2

I have some daemon which writes Mongo and MySQL backups to the directory /opt/BACKUP, but I don't know - what kind of daemon, when it works and where I can find its settings?

These files are in the directory:

-rwxrwxrwx 1 root  root 10954766682 Aug 30 21:02 history_2013-08-26.sql.bz2
-rw-r--r-- 1 root  root 22707064861 Sep 19 07:07 history.sql
drwx------ 2 root  root       16384 Dec 24  2012 lost+found
drwxr-xr-x 3 root  root        4096 Sep 19 03:12 mongodb
-rw-r--r-- 1 root  root  6708923175 Sep 18 04:16 mongodb.0.tgz
-rw-r--r-- 1 root  root  6685715560 Sep 17 04:16 mongodb.1.tgz
-rw-r--r-- 1 root  root  6733542547 Sep 19 04:17 mongodb.tgz
drwxr-xr-x 5 mysql root        4096 Sep 19 06:25 mysql
drwxr-xr-x 2 root  root        4096 Dec 24  2012 nobacula
drwxr-xr-x 2 root  root        4096 Aug 29 04:05 tmp

How I can find who writes mongodb.* and history_2013-08-26.sql.bz2?

2
  • Check your crontabs: /etc/cron.d or /etc/cron.daily. In some of them you'll probably find something related to mongoDB. The utility should be 'mongodump', and the configuration, if not in /etc, is at command line level.
    – AndrewQ
    Sep 19 '13 at 7:28
  • If you can catch it in the act, lsof filename should give you the process that is writing to it.
    – terdon
    Sep 19 '13 at 15:34
3

You cannot find out directly. The only information you have is the owner and the timestamps of the files.

owner

since the files in question are owned by root, this gives you little information.

timestamps - mongodb

As you can see, the mongodb backups basically all happen at the same time (quarter past 4 in the morning). This - and the fact that the creation time is somewhen at night, when services are most likely under little load) makes it very likely that the backup is triggered by a cron process; therefore you need to check the cron-configuration.

  • /etc/crontab (unlikely, since this is usually controlled by the system)
  • /etc/cron.daily/ (might be, depending on your settings; on my Debian/jessie system, cron.daily jobs are run at 6:25 in the morning according to /etc/crontag, thus unlikely as well)
  • /etc/cron.d/ (most likely)
  • the root-user's crontab file (e.g. /var/spool/cron/crontabs/root but best accessed by running crontab -l as root or sudo crontab -l -u root.)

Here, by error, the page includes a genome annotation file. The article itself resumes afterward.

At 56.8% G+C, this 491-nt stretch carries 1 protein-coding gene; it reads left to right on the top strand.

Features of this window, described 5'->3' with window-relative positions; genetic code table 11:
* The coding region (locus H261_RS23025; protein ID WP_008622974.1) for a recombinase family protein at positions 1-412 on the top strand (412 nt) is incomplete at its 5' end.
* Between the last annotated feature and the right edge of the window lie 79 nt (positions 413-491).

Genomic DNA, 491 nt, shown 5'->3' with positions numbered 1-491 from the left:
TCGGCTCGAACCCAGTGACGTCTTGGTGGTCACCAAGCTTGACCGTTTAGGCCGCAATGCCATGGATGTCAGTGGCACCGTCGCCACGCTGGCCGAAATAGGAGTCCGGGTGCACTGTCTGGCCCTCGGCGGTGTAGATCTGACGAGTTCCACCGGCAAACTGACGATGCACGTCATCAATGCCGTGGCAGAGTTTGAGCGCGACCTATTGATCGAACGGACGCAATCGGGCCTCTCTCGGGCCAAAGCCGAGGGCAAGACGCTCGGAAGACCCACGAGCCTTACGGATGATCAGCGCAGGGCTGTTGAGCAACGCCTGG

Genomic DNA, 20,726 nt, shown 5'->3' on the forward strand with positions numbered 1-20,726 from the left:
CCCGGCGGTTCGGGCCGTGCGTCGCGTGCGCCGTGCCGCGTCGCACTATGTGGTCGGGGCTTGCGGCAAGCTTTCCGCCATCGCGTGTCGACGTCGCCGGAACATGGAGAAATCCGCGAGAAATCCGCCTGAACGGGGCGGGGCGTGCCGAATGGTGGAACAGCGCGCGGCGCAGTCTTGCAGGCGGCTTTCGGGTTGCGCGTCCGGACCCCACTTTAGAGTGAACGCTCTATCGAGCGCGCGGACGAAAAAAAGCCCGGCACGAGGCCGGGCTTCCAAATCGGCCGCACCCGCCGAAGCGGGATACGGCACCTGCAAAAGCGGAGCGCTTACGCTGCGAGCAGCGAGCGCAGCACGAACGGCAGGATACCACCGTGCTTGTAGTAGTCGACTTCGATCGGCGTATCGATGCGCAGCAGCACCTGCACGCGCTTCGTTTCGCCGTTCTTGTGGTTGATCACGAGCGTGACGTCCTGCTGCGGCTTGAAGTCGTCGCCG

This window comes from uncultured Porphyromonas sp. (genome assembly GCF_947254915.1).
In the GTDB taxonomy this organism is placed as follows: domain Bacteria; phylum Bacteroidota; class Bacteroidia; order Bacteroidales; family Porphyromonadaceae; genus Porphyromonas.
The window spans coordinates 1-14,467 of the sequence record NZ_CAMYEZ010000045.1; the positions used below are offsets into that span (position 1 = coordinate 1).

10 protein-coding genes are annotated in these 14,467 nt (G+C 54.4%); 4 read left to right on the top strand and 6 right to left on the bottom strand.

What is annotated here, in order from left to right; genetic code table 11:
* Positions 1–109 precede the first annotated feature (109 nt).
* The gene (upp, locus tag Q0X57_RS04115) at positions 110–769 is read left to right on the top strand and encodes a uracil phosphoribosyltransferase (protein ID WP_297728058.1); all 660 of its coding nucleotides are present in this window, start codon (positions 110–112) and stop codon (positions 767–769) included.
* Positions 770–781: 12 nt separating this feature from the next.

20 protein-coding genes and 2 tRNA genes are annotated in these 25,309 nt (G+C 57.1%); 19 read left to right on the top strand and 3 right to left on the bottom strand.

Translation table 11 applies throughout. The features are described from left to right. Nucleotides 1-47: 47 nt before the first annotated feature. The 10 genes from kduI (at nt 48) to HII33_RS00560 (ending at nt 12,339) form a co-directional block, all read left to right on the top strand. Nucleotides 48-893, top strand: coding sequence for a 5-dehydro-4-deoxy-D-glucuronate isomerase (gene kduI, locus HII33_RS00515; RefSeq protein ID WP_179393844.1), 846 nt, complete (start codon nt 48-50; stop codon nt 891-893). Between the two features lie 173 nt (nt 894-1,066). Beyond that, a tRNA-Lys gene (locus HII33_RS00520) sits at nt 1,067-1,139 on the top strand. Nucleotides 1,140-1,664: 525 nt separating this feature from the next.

timestamps - mysql

The history.sql file is pretty recent (Sept.19), and has been created pretty early (7:07); it might as well have been created by a cron-job (see above)

The history_2013-08-26.sql.bz2 has been created on Aug.30 at 21:02; assuming that 9pm is a time when sysadmins might be expected to do some work and noting that there is a discrepancy between timestamp (Aug.30) and file-name (Aug.26), I'd assume that this file has been created manually.

2
  • Thank you! The demon was found in the folder /etc/cron.daily
    – SoWa
    Sep 20 '13 at 8:27
  • btw, a process started periodically by cron is not strictly-speaking a "daemon" (a deamon is continuously running)
    – umläute
    Sep 20 '13 at 10:26
0

There are ways to know who wrote a file but they usually require setting up a watch beforehand.

Since all files were created at about the same time, look for daily cron jobs that run about that time. This has a good chance of giving you the answer.

If you have BSD process accounting enabled, run lastcomm to see what processes might have been running at the time the file was written. It can be difficult, since process accounting only keeps track of when a process was started, not when it finished running.

There are ways to find out who's responsible the next time a file is created. One possibility is with the audit subsystem:

auditctl -A exit,always -F path=/opt/BACKUP/mongodb.tgz -S open -S rename

Another possibility is with inotify. For example, set up an incron job:

/opt/BACKUP/mongodb.tgz IN_MOVED_TO,IN_CREATE logger $% $@/$#

Your Answer

By clicking “Post Your Answer”, you agree to our terms of service, privacy policy and cookie policy

Not the answer you're looking for? Browse other questions tagged or ask your own question.